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storm with clouds emotional labor burnout

Are you burning out from emotional labor?

Are you constantly engaging in emotional labor… and perhaps burning out as a result?

This post will help you examine where, how, and why you’re doing emotional labor in your life, what that emotional labor is costing you, and how you want to approach your emotional labor moving forward.

What is emotional labor?

Emotional labor was first defined in 1983 as any activity or task where we are regulating or managing emotional expressions with others as part of a professional work role (from Hochschild, The Managed Heart). Since then, this definition has expanded to include emotional labor that we do in other areas of life outside of work – including the home and in our social relationships.

Emotional labor is most predominant and most expected in jobs that require “service with a smile” or any public-facing job interacting with clients or customers. Doctors, nurses, and other healthcare providers have to do emotional labor as well.

To perform emotional labor, workers in any of these roles may use what is called deep acting to modify their inner emotions – for example, “pumping themselves up” before going to work or giving themselves pep talks to make it through the day.

Emotional labor can also involve surface acting, where we hide our inner emotions and fake a smile – for instance, when dealing with a rude customer.

What is emotional labor costing you?

Like physical labor, emotional labor takes a lot of effort. It can be very draining when done all day long, or on a consistent basis. It can lead to decreased performance and burnout, especially when you have to engage in surface acting because it feels so inauthentic.

Anxiety and fatigue from surface acting while at work can spill over into your home life, often showing up as a reduced ability to be present, insomnia, and increased consumption of alcohol, drugs, sugar, or other substances to numb your feelings. Increased consumption of caffeine is also common to keep yourself going artificially even after burnout.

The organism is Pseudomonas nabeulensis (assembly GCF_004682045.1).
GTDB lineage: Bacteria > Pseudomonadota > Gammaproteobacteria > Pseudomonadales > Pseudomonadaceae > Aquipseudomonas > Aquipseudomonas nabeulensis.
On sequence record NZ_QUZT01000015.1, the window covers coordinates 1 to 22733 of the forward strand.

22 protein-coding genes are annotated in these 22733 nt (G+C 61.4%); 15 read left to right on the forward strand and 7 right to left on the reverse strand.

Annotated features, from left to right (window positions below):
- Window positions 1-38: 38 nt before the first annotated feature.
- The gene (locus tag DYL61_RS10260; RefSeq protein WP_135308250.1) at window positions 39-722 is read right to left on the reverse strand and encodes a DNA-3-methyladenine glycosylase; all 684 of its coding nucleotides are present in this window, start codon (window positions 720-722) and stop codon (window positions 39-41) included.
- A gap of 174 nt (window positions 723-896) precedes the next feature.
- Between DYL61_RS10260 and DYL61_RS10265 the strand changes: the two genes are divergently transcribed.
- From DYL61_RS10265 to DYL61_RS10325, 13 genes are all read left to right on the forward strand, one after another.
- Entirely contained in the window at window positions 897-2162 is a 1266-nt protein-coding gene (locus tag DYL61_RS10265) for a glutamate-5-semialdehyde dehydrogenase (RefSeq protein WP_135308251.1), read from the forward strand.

Expanding on this definition of emotional labor beyond the workplace, we can think of it as any task or activity that depletes your emotional, mental, or energetic tank. 

Leah Fessler has said that “emotional labor is really pervasive—at work, at home, in the neighborhood grocery store. And yes, it’s nearly always shouldered by women.”

It’s so important to remember that, if you’re a highly sensitive person (HSP) or an empath, your energetic and emotional tanks tend to get depleted more quickly. As an empath, you’re highly conscientious and want to help others, which can easily go overboard. So you must be extra careful about not being constantly drained by emotional labor.

Here are some examples of emotional labor in daily life, outside of work:

  • Having to smile and fake enthusiasm when someone gives you a gift you don’t particularly like
  • Having to say “it’s totally ok!” when a friend is late to lunch, even though you’re fuming internally and feeling disrespected
  • Feeling like you must keep the peace and manage everyone’s emotions at home, especially if you feel stuck in the middle between family members
  • Feeling like you always have to initiate or make plans for your family and/or friend circle
  • Feeling like if you don’t do the cooking, cleaning, organizing, and shopping for your household, it won’t get done (so you do it all yourself – and then feel resentful and tired)
  • Being your friends’ “therapist”